Toxic Mold Litigation
Toxic mold has been called the asbestos of the new millennium. If so, then toxic mold, like asbestos, may cause respiratory distress - particularly among insurance executives. Why all the fuss about fungus, and what issues are likely to arise? A summary follows.
Who is Being Sued, and Why?
Generally speaking, claimants allege that construction, design, or building material defects caused water to infiltrate their home, workplace, school, or other property, resulting in the growth of harmful mold spores. They typically file claims for property damage (expenses to fix water seepage and rid the property of allegedly harmful mold) and personal injury, where there is some temporal relationship between illness and the presence of mold.
Third Party Claims: Anyone who could conceivably be responsible for the conditions that cause mold to flourish - damp, humid, wet buildings or building materials - are vulnerable, as are those that fail to recognize and remedy these adverse conditions. Potential defendants include general contractors; plumbing, heating, roofing, venting, glazing, and carpentry subcontractors; architects and engineers; building owners and lessors; waterproofers; property managers; local and private building inspectors; school districts; real estate brokers; and building material manufacturers.
First Party Claims: Two of the most astounding jury verdicts came in first party cases. In October 2000, a California jury awarded plaintiff homeowners $500,000 in compensatory damages and $15 million in punitive damages. Plaintiffs alleged that Allstate made an insufficient offer under their homeowners' policy to repair water damage and remediate mold resulting from frozen, burst water pipes.
In June 2001, a Texas jury hit Farmers with a $32 million verdict. The plaintiff homeowners alleged that Farmers refused to repair parts of their water damaged home despite a pervasive mold problem. Farmers is now attempting to exclude toxic mold damages from its policies. Wisconsin's long winters are not as conducive to mold growth as the hot, humid climates in the southern and western United States. Nevertheless, lawsuits and claims alleging toxic mold damage have been filed in this state, and recent media coverage of the fungus phenomenon has alerted the plaintiffs' bar to the potential for new business opportunities.
Coverage issues vary depending upon whether the claim is for bodily injury or property damage. In either case, one question will be whether the "pollution exclusion" applies.
Bodily Injury Claims: Claims for bodily injury allegedly resulting from toxic mold will probably turn on resolution of two questions under the pollution exclusion: 1) Is toxic mold a "pollutant"? (Usually defined as a solid, liquid, gaseous, or thermal irritant or contaminant, including smoke, vapor, soot, fumes, acids, alkalis, chemicals and waste.) and 2) Did exposure to mold spores result from a "discharge, dispersal, release, or escape" of a pollutant?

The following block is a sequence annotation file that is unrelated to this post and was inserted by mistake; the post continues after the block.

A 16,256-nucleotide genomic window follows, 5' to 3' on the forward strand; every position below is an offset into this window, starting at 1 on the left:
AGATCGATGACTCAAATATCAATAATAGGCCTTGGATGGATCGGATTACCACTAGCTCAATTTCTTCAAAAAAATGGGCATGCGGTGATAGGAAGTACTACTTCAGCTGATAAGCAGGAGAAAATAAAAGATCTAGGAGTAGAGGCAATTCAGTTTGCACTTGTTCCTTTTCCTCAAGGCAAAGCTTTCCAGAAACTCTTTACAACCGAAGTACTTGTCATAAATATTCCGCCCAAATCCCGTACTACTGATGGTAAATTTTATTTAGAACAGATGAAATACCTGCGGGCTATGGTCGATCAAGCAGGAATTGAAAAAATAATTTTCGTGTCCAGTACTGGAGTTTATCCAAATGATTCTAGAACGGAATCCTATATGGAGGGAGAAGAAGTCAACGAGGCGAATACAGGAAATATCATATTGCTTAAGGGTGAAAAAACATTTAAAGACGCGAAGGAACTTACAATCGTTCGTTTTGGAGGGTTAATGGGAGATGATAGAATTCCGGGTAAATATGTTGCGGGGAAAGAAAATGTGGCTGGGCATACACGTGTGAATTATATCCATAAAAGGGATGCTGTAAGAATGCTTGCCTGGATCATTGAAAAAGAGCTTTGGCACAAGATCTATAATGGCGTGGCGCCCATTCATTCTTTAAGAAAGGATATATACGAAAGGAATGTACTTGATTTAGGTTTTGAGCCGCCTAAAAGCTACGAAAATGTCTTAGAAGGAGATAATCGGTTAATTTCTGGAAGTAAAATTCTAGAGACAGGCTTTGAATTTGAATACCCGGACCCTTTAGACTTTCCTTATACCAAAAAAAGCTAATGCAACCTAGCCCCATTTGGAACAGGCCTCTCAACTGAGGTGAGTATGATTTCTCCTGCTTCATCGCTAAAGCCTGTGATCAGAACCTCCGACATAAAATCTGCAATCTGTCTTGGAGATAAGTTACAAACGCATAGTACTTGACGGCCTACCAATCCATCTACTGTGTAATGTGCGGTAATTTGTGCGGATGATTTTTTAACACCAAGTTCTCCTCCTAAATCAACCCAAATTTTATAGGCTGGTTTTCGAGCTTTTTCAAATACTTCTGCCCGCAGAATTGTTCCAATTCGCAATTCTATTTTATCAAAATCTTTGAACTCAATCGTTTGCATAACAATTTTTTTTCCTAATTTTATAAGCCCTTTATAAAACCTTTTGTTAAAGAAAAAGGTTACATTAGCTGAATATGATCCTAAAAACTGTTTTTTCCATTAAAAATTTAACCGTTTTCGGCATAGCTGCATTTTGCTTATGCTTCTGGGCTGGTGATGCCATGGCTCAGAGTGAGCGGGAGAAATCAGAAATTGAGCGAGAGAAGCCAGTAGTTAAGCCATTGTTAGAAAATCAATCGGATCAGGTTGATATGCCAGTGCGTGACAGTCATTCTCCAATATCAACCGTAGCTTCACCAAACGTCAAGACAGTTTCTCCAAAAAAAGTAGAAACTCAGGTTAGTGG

The best published decision in Wisconsin favoring application of the pollution exclusion appears to be Peace v. Northwestern National Ins. Co., 228 Wis.2d 106, 596 N.W.2d 429 (1999). The Supreme Court held that lead paint was a "pollutant" that was "discharged or dispersed" after it broke down into chips, flakes, dust and fumes. On the other hand, the Wisconsin Court of Appeals held that the pollution exclusion did not apply in Leverence v. USF&G, 158 Wis.2d 64, 462 N.W.2d 218 (Ct. App. 1990). In that case, homeowners sued a manufacturer of prefabricated homes alleging that the homes retained moisture that resulted in mold growth. The Court of Appeals agreed with the trial court that the pollution exclusion did not apply because "no contaminants were released, but rather formed over time as a result of environmental conditions." The Leverence case will probably be the biggest obstacle to application of the pollution exclusion.
Property Damage Claims: The issues in property damage cases will probably be somewhat different. Arguably, property damage is not from a "pollutant" (mold), but from water. Therefore, the pollution exclusion may not apply. In cases where the insured has been ordered to clean up or contain mold, and the policy excludes expenses arising out of a request that an insured clean up a "pollutant," the issue will be whether mold is in fact a "pollutant."
Medical Issues in Personal Injury Cases
Although most molds are innocuous, some are not. Claimants allege that exposure to certain types of mold, usually a potent strain known as stachybotrys, cause everything from headaches to inhibition of the immune system, lung disease, and brain damage. There is substantial debate in the medical community about whether mold is the real culprit behind physical symptoms allegedly linked to it, when mold exposure becomes toxic, and to whom. Persons with respiratory disorders, profound allergies, or already-depressed immune systems seem to be most vulnerable, but causation is debatable even in these cases. In fact, in March 2000 the Center for Disease Control retreated from its original position linking mold with pulmonary hemorrhage when it concluded that the available evidence does not support that association. An associate professor of microbiology at UW-Madison, recently quoted in a Milwaukee Journal Sentinel article on toxic mold, agreed that a cause and effect link is difficult to establish.
For additional information on this topic, including discussion of potential experts, feel free to contact Peter F. Mullaney at Peterson, Johnson & Murray, S.C., 733 North Van Buren Street, Milwaukee, WI 53214; (414) 278-8800; e-mail: firstname.lastname@example.org